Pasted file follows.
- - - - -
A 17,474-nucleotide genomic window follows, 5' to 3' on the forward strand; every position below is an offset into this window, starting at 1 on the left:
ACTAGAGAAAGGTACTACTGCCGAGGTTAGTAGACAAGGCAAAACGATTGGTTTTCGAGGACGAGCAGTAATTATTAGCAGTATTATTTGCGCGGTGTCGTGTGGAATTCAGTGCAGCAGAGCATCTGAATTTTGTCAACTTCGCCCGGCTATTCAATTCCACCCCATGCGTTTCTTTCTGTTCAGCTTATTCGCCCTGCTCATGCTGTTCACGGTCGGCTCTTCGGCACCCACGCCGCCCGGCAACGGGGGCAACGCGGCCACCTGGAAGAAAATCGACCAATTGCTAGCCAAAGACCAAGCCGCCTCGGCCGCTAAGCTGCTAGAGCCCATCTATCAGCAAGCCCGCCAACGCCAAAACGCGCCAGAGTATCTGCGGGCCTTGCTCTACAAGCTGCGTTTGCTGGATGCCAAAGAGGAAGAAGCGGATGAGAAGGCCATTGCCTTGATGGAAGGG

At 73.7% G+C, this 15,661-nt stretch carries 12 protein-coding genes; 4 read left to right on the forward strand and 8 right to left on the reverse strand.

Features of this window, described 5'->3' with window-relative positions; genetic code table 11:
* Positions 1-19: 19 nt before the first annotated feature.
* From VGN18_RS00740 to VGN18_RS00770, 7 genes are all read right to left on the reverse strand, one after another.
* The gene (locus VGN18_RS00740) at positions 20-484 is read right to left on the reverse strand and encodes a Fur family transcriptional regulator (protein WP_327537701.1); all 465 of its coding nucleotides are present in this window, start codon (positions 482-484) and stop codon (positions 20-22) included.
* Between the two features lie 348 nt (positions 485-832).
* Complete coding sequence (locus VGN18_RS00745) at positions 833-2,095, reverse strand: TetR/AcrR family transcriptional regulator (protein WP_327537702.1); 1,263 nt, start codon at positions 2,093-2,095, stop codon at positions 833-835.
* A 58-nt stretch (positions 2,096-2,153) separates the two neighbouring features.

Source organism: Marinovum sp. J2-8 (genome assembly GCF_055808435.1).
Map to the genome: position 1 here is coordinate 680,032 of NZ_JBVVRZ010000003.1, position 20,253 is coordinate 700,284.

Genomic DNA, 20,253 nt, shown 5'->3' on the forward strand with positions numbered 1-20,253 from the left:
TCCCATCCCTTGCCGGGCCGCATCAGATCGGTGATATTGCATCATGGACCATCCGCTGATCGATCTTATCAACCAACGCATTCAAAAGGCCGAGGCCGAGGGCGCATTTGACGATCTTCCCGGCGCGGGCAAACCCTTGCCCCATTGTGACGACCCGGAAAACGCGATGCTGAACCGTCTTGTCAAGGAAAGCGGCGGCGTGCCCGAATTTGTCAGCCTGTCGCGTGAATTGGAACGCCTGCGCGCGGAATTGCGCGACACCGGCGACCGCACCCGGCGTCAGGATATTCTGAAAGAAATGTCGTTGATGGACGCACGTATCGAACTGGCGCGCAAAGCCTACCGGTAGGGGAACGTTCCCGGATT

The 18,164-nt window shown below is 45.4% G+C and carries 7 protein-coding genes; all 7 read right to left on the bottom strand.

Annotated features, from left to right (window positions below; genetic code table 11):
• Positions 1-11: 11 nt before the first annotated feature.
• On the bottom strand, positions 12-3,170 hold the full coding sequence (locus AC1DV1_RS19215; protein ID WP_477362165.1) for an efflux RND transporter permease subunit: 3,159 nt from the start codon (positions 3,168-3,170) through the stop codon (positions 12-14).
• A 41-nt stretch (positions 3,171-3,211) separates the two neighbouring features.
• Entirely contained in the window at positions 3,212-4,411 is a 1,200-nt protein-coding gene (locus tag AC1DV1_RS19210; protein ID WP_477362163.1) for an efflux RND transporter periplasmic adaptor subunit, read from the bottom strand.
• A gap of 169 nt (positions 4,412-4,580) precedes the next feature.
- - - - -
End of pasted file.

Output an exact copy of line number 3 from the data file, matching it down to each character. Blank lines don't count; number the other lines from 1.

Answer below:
At 73.7% G+C, this 15,661-nt stretch carries 12 protein-coding genes; 4 read left to right on the forward strand and 8 right to left on the reverse strand.